The investigation is ongoing, and no other information will be released at this time. Note: A criminal charge is merely an accusation, and a defendant is presumed innocent until proven guilty.

Complaint and Affidavit

Photo of Sebastin O’Brien

ABOUT THE IOWA DEPARTMENT OF PUBLIC SAFETY

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The Iowa Department of Public Safety (DPS) is the largest law enforcement agency in the state. It includes seven divisions and several bureaus, all working together with local, state, and federal government agencies and the private sector to keep Iowa a safe place by following our core values: leadership, integrity, professionalism, courtesy, service, and protection. Divisions within the Iowa DPS: Iowa Division of Criminal Investigation, Iowa Division of Narcotics Enforcement, Iowa State Patrol, Iowa State Fire Marshal Division, Iowa Division of Intelligence and Fusion Center, Professional Development and Support Services Division, and Administrative Services Division. The Department of Public Safety is led by the Commissioner who is appointed by the Governor.

Iowa Department of Public Safety

215 E. 7th St.

Des Moines, IA 50319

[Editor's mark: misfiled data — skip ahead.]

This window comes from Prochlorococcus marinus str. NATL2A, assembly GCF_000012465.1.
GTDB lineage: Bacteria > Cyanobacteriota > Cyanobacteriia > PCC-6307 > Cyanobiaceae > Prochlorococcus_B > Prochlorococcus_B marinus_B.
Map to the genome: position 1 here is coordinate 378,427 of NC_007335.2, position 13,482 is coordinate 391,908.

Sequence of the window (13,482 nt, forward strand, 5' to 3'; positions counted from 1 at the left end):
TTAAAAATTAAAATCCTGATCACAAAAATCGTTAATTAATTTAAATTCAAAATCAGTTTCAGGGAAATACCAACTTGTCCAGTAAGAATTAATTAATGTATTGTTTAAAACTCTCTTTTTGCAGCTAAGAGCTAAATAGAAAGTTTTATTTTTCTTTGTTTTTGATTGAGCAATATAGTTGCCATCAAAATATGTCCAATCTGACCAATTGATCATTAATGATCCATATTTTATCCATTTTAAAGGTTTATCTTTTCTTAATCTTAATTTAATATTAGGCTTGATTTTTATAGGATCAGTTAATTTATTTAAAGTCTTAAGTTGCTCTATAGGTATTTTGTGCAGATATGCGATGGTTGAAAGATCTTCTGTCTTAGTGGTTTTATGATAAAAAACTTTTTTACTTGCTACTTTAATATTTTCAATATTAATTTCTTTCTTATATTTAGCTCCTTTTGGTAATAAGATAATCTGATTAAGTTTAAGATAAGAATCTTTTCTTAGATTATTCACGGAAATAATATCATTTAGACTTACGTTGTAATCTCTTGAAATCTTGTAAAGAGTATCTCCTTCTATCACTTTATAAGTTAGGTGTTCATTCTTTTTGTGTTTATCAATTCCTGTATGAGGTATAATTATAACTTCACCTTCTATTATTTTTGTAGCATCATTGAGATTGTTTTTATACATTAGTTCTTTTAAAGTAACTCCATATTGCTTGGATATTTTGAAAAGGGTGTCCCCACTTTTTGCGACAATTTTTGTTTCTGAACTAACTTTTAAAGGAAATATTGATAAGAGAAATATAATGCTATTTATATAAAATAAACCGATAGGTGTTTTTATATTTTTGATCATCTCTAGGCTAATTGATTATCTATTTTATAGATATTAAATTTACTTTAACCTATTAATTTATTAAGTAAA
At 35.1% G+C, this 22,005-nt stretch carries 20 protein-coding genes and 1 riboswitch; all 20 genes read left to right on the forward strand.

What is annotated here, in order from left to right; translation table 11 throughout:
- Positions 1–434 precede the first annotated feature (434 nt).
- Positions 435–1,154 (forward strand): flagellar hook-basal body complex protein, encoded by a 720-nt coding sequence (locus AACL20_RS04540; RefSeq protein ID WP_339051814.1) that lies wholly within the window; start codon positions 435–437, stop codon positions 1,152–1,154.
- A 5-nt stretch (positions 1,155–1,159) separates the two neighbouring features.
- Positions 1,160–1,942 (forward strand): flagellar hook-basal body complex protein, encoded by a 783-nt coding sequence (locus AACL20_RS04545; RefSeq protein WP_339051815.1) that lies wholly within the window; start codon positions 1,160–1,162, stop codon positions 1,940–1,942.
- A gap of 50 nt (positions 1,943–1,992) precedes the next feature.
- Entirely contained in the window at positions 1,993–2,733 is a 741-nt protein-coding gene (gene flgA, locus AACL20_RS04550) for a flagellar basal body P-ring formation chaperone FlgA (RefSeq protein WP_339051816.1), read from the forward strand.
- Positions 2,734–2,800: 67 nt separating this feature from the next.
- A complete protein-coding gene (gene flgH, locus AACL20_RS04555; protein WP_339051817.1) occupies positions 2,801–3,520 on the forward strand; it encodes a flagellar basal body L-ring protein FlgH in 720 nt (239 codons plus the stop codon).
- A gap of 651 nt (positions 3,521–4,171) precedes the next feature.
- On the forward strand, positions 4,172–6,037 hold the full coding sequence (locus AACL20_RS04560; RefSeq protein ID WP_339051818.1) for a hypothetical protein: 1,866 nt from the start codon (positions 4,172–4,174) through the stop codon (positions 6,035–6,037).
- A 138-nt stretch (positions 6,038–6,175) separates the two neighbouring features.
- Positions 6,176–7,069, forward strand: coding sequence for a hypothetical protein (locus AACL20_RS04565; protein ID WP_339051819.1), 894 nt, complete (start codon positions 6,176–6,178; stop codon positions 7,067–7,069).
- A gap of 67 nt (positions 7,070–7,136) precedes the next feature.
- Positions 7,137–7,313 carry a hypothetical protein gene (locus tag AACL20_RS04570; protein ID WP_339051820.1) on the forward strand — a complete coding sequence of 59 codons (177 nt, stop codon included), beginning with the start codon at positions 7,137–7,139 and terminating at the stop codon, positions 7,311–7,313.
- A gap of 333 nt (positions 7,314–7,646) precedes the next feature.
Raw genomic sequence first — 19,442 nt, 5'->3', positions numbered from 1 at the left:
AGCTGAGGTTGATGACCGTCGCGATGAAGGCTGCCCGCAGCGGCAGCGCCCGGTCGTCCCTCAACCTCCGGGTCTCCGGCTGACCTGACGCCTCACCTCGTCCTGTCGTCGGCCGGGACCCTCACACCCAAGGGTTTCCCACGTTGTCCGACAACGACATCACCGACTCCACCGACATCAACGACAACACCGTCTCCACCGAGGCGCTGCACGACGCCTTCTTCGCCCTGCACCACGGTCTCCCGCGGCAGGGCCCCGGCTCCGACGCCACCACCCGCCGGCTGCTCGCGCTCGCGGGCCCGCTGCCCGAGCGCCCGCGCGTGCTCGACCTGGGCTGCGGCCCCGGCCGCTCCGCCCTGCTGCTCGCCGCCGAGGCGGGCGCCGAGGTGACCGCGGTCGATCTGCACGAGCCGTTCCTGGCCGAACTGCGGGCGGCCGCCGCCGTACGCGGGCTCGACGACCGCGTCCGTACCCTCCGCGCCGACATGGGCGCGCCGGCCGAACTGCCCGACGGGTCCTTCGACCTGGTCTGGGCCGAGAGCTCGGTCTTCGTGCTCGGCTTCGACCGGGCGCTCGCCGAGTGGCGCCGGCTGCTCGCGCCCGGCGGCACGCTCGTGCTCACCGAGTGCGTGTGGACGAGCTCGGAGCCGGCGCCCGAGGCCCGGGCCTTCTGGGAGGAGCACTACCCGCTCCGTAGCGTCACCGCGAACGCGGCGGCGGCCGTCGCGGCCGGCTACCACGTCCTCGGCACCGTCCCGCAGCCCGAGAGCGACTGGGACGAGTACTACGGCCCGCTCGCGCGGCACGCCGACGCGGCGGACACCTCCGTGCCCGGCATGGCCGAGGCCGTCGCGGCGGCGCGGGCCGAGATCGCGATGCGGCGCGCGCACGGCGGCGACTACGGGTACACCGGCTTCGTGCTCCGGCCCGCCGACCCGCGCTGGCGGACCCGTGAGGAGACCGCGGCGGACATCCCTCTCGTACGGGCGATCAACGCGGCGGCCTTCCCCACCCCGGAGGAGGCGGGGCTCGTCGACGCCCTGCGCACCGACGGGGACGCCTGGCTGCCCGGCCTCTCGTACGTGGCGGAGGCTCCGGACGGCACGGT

https://dps.iowa.gov 

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TCU women’s basketball player Sydney Harris transferring to Iowa State

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TCU women’s basketball player Sydney Harris transferring to Iowa State


When Texas Christian women’s basketball player Sydney Harris entered the transfer portal a second time, she was hoping to hear from Iowa State coach Bill Fennelly and his staff. Harris was interested in the Cyclones the first time around but ended up committing to TCU. Still, she kept the Cyclones on her radar as she went looking for another school again.

“They were definitely the first people to reach out,” Harris said. “So, kind of right then and there, I was like, ‘Let’s get this rolling again.’”

Harris didn’t pass up the Cyclones this time around. The 6-foot-1 guard/forward committed Iowa State over the weekend. Harris, who has played at Central Michigan and most recently TCU, will stay in the Big 12 Conference and play for the Cyclones this upcoming season.

 “Coach Fenn has made Iowa State a huge powerhouse for women’s basketball,” Harris said. “It’s a phenomenal program and just the fact that he has interest in me and think I am capable of helping him continue to be great at the Big 12, Power 5 level, is just really awesome and that’s just kind of what I’m looking for.”